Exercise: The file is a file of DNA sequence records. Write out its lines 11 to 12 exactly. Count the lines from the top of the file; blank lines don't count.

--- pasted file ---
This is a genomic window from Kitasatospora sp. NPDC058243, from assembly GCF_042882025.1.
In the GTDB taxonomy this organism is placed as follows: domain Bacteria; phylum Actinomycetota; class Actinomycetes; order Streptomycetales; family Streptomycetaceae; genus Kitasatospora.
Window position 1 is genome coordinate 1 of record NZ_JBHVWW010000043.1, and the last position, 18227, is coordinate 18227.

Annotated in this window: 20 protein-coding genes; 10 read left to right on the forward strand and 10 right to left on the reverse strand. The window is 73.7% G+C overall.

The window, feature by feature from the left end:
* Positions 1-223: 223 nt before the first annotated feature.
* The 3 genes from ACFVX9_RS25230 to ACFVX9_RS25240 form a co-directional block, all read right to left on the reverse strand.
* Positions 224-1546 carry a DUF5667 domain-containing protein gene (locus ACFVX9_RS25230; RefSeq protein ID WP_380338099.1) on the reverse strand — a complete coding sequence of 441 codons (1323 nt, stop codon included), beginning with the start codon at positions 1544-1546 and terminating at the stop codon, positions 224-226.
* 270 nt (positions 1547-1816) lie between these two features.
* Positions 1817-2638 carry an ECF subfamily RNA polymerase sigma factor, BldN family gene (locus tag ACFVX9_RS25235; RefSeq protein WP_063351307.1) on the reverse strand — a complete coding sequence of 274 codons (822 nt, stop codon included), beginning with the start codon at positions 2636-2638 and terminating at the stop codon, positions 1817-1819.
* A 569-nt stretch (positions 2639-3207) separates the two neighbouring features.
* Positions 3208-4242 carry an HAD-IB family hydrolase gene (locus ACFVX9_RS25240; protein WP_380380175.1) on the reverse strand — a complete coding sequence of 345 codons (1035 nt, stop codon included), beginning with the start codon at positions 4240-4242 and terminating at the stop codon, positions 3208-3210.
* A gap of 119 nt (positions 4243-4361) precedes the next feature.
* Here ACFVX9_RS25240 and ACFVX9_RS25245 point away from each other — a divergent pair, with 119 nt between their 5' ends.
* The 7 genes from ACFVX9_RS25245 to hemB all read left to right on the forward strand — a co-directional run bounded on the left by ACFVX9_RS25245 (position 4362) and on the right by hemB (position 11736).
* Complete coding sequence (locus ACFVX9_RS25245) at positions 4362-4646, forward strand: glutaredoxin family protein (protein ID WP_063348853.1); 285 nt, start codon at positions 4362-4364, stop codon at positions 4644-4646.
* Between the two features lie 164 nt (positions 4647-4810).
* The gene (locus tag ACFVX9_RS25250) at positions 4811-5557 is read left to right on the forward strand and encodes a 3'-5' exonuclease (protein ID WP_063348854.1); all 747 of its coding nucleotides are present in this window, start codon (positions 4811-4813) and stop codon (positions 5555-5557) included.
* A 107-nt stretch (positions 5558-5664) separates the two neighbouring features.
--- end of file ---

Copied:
* A 569-nt stretch (positions 2639-3207) separates the two neighbouring features.
* Positions 3208-4242 carry an HAD-IB family hydrolase gene (locus ACFVX9_RS25240; protein WP_380380175.1) on the reverse strand — a complete coding sequence of 345 codons (1035 nt, stop codon included), beginning with the start codon at positions 4240-4242 and terminating at the stop codon, positions 3208-3210.